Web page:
Photo Set


you could kill a man in any of these dresses, and pretty sure no jury would convict you. those are killing-men dresses, that’s what i’m saying

Source: thedaymarecollection
Photo Set


We don’t have a choice to stay. We’d rather die than do it your way. (inspired by this)

(via fuckyeahthehungergames)

Source: finnickohdairs


Thorn collar, Thierry Mugler

(via bethrevis)

Source: thedoppelganger
Photo Set



This is literally a Tumblr classroom.



(via yaflash)

Source: bellecs
Photo Set


Goinnnn to the bookstore 

and we’re

gonnnnna get maa-aa-aarired 



ransom and i got married several months ago in an intimate ceremony, but recently had a larger reception for more family and friends, and it was a blast! as we’re both writers, it seemed fitting to have the event at one of our favorite bookstores: the last bookstore in downtown LA. we’ve had a lot of requests for photos, so i thought i’d drop a few here. hope you enjoy them as much as we do! 

:::for the especially curious:::

my bouquet: was made from the pages of ransom’s novel (miss peregrine’s home for peculiar children).

our photographers: brandon + katrina of brandon wong photography.

venue: the last bookstore in downtown los angeles.

catering: the extremely fabulous heirloomla.

flowers: from floral art!

rentals: furniture from found rentals, dishes from dishwish!

the band: one of our favorite local indie bands, the gallery.

hugs and books!



(via butinmyotherlife)

Source: taherehmafi
Photo Set


At Book Riot, I’m continuing my “Beyond the Bestsellers” list by talking about what to read when you’ve read Speak by Laurie Halse Anderson.

Since April is Sexual Assault Awareness Month, all of the recommended reading has to do with sexual violence — each realistic YA title tackles this topic in some capacity. I’ve included male and female voices and the many ways sexual violence can happen in a young person’s life. 

(via yaflash)

Source: catagator

stimuli_ Cthulhu Awakes!


According to Devin by Devin Bosco Le [tumblr | webcomic]

(via theashleyclements)

Source: accordingtodevin

"Several months ago, I was at a school event where a very young black girl was standing shyly off to the side as I was chatting with some 6th grade students after my presentation. She gave me her notebook and asked me to sign it, which I was glad to do. It was a book of her own poetry and short stories. I smiled and said “I’m so glad to meet a young writer!” She beamed at me and said “I love writing and I want to be a writer but I didn’t think I could because I’m not white.” I was surprised and asked her if she’d read any books by Walter Dean Myers, Angela Johnson, or Linda Sue Park. She nodded and shrugged her shoulder and said, “But I’ve never seen them in person.” To this young teen, an author of color was a mythical creature, not to be believed, until she’d seen one in person. She couldn’t believe in her dream to become a writer until she saw for herself that a real life POC had done it. This is why we must continue to fight for diversity in children’s literature. For all of our children, so that they can see that we exist and that they can believe that their dreams of becoming whatever they want, can come true."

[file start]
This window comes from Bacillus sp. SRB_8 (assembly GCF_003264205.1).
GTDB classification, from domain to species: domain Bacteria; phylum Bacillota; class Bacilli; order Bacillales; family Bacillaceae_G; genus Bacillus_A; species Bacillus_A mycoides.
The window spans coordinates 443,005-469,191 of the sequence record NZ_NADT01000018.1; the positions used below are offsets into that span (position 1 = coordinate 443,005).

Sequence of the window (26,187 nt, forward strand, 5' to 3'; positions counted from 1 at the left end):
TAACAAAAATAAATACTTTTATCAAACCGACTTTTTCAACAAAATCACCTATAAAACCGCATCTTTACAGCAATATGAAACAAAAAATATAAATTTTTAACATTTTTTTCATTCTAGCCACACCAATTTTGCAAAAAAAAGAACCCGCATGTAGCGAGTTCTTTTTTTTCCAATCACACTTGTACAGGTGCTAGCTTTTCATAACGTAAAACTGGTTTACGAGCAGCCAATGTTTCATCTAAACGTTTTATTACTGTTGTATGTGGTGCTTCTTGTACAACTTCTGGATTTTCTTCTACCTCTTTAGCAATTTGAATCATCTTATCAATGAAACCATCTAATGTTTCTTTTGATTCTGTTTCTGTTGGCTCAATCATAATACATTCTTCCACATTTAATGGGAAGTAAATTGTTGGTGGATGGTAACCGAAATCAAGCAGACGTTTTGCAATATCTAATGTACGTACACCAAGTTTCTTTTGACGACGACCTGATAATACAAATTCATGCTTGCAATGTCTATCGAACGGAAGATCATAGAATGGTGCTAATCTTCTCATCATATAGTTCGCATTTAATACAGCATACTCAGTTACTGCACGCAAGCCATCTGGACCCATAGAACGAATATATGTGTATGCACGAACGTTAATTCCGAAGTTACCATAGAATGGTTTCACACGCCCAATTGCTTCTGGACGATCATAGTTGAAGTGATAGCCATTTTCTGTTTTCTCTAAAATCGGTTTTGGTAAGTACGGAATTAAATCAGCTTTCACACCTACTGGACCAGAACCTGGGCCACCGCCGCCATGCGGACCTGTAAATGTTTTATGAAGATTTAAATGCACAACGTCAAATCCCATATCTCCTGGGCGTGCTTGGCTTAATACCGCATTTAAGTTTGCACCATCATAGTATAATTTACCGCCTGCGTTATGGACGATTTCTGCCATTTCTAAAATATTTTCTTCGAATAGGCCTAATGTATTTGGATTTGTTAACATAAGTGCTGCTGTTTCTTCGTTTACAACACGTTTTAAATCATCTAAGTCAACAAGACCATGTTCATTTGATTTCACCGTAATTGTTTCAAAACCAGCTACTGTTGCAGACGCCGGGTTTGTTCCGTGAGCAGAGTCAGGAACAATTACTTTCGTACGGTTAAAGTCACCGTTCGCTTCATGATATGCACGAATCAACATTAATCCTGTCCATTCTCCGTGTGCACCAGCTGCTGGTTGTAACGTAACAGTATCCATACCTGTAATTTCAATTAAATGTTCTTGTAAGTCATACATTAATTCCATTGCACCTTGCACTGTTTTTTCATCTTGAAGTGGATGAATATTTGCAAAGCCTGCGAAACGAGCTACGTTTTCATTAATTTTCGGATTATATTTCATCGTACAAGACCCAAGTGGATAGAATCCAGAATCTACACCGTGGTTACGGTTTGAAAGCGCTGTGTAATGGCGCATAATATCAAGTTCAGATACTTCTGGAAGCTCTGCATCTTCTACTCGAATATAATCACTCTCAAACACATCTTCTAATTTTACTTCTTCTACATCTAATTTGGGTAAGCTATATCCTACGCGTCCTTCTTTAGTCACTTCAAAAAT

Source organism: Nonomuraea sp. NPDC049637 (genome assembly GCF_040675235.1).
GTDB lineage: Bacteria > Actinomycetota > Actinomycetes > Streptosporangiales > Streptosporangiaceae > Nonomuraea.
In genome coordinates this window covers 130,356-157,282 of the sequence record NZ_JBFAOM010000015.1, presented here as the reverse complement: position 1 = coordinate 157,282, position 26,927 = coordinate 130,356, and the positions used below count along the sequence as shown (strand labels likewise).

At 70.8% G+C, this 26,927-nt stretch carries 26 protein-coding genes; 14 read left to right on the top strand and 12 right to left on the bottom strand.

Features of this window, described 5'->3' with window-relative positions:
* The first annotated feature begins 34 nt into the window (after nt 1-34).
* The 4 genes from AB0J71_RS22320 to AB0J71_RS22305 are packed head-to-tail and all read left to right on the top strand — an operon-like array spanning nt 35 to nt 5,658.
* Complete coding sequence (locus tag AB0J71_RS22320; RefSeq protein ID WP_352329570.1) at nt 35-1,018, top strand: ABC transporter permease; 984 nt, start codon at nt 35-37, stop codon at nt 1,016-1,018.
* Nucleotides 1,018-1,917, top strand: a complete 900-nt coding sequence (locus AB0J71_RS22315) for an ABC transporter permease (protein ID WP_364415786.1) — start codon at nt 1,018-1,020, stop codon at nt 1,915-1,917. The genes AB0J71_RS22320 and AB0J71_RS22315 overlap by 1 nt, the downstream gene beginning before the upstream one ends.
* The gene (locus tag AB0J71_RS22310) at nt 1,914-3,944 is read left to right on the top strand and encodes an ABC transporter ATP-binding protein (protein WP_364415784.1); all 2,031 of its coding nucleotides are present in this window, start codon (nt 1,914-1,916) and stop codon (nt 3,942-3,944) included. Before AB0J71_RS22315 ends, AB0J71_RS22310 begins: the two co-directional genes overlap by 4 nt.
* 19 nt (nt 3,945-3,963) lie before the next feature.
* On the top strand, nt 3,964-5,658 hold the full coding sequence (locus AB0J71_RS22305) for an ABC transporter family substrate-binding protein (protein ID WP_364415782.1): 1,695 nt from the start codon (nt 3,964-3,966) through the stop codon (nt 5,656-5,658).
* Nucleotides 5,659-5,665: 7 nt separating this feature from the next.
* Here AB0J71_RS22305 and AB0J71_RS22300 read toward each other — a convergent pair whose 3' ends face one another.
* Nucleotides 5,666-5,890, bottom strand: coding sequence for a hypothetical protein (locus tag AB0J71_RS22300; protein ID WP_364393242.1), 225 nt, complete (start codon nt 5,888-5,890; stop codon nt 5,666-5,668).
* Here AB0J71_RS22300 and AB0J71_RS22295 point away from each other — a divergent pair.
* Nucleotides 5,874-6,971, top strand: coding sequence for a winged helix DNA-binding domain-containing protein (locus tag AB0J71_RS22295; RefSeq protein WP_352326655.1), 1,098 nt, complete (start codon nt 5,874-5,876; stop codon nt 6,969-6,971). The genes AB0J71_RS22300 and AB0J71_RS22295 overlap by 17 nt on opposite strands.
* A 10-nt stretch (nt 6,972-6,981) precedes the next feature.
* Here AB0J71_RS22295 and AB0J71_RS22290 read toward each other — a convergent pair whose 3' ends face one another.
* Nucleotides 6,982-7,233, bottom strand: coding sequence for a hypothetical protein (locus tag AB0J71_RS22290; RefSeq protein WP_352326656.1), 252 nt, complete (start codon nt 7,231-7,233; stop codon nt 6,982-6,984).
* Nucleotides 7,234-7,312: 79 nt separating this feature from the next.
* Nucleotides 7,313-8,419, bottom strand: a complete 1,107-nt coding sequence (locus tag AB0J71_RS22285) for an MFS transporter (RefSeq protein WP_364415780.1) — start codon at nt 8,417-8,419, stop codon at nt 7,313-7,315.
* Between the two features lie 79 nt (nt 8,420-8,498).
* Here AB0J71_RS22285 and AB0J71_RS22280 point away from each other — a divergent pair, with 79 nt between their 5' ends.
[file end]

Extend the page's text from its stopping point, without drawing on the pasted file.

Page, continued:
From this great post by Ellen Oh.

This story reminds me, too, of something I always talk about which was that I never met an author until I was like 25. Until then, I didn’t think I could be one because I thought being an author was for special rich people who lived far away, probably in New York, and had some secret access to that whole world. (This was before the internet.) So I can totally imagine how a non-white kid who only ever met white authors would think the way the girl in this story does.

Adults are models of possibility. We need to model all sorts of possibility for all sorts of kids, and can’t ever assume that they just “know” about things existing that they don’t get to see and experience for themselves.

Especially when you’re a poor kid or otherwise not privileged in some way or come from an addicted family, you tend to have people around you that have those same limited and limiting beliefs. I never had goals or ambitions modeled for me by the adults in my immediate family. No one ever said I could and should try things that I wanted to do and have dreams and take risks. I learned survival and getting by, and making do with what you have and staying safe. I was a poor kid, and got that. When I multiply my own experience by a factor of also not-white, I can start to catch a tiny glimpse of what the girl in Ellen’s story and kids like her are up against.

I can stand in front of kids and talk about my background of poverty, and the dysfunction I grew up in, and I do do that, to share my own struggle to achieve a goal. But when I’m talking to a roomful of not-white kids (and I’ve been to plenty of schools like that) I know it’s not the same as if they could see someone who looks like them telling that story. Thanks, Ellen, for sharing this.

(via sarazarr)

I didn’t believe that I could be a writer until I learned that SE Hinton was 1. a woman and 2. from Oklahoma just like me. I was born and raised on a farm. I went to a small school in a very rural area. Like a lot of people, I thought writers were mystical creatures (and dead Europeans). Learning THE OUTSIDERS was written by someone more similar to me than different changed the course of my life.

It is SO important for young people with dreams to know that people who resemble them (in all ways…race, gender, socioeconomic status—everything!) have achieved the same dreams.

So dream. Share. Repeat.


(via theallycarter)

(via teenlibrariantoolbox)

Source: sarazarr
Photo Set